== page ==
Students gathered in Ursa Major at the Bronco Student Center on Thursday, Nov. 3 to view five-minute movies created by their peers for the annual Campus MovieFest competition.
Taking part in the world’s largest student film festival, Cal Poly Pomona students got the chance to showcase their movie-making prowess.
Although only 15 of Cal Poly Pomona’s top movies were screened, 49 teams signed up for this year’s competition, marking an increase of student involvement and collaboration from last year’s 15 teams.
Taking home awards for Best Picture, Best Drama and Best Comedy were “The Vestige,” directed by Brian Marsh, “Fronti Nulla Fides,” directed by Cliff Chang and “The Shredders,” directed by Mark McDaniel, respectively.
The winning movies will be screened in Hollywood next June with winners from other universities nationwide.
“It’s pretty cool, I wasn’t really expecting anything,” said Marsh. “I rushed everyone because I didn’t know [Campus MovieFest] was happening until two weeks before and I couldn’t get any actors up until three days before shooting.”
Students were given a week to shoot and edit their movies, making time a crucial element.
“It was a great time filming it,” said McDaniel. “We had that short notice and just put it together.”
Winning the awards for Best Actor and Best Actress were Mark Hapka in “The Vestige” and Diana Vasques in “Esperanza,” directed by Israel Nunez.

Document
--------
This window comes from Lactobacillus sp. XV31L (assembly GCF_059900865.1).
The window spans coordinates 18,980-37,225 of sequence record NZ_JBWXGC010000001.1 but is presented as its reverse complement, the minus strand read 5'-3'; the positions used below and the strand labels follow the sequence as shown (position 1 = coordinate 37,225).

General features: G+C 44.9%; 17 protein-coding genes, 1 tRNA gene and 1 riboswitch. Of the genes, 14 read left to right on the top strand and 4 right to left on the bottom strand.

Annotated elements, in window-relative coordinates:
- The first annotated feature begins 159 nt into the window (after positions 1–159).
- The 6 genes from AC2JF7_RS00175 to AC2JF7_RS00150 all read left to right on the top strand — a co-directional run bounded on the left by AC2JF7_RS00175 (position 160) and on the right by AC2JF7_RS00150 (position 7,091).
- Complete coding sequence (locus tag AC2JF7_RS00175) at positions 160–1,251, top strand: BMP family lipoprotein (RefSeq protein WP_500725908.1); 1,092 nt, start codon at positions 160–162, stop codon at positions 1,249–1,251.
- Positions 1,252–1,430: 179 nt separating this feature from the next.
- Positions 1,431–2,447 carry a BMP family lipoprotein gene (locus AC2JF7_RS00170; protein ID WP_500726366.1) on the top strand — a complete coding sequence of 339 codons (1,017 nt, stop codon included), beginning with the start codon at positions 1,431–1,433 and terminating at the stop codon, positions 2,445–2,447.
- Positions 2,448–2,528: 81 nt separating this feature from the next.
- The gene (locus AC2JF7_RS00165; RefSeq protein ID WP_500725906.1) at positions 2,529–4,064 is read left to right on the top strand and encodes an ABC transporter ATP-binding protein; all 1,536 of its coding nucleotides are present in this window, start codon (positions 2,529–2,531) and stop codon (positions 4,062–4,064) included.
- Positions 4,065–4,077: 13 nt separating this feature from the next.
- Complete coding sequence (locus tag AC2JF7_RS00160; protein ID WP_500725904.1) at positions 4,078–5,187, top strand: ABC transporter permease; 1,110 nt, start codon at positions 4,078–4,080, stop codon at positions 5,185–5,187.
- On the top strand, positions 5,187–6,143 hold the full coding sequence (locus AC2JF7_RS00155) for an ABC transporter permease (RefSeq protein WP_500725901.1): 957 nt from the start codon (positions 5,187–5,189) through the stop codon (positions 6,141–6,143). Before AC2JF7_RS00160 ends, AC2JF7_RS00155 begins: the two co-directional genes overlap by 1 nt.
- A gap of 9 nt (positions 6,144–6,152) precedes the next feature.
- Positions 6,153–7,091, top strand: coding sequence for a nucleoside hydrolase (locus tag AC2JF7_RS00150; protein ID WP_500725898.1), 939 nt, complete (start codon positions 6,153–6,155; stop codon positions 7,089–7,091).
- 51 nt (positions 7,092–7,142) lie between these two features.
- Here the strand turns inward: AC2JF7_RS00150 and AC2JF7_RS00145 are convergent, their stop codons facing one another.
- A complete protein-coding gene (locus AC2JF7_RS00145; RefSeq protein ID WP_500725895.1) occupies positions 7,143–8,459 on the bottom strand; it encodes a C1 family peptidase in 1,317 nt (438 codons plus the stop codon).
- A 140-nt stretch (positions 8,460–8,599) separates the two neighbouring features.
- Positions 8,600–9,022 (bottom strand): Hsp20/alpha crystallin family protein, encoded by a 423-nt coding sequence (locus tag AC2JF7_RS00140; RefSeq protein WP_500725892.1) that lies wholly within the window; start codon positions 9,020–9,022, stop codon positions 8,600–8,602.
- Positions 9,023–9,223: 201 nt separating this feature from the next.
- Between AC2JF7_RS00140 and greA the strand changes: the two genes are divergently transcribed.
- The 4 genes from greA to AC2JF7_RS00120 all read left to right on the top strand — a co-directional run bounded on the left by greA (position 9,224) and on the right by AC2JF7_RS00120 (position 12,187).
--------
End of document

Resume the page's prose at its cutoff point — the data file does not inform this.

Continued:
“The Vestige” was given the award for special effects and “i love you,” directed by Thomas Reed, won the Audience Award for bringing the most supporters.
“[Campus MovieFest] is an opportunity to explore things you may not necessarily have the chance to do,” said Diane Payes, promotions manager for Campus MovieFest. “College is definitely that place where you can try your hand at different things, so why not try your hand at being creative, coming up with amazing story concepts and learning how to use cameras, film and edit?”
Several films chose relatively unexpected storytelling techniques, such as Mario Alcantar’s use of marionettes in “Jano the Wandering Rider” and Samantha Cabrera’s computer-animated cartoon “Boned.”
Taking on a unique category, “The Enemy Territory,” directed by Erik Carr, was the only Western-style movie created by a Cal Poly Pomona student this year.
“The funny thing is that when I wrote the first draft of the script, I imagined it being a spy thriller,” said Carr. “On the second draft or so I was thinking that having people dressed in suits and running through the wilderness sounded ridiculous, so I was like, ‘You know, this is a Western.’”
CMF Wild Card
Watch your favorite Cal Poly Pomona movies here, because the one with the most views by Nov. 27 will be selected to compete in Campus MovieFest’s national online bracket against other most-watched movies for a chance to be screened in Hollywood.
For more information, visit asi.csupomona.edu and www.campusmoviefest.com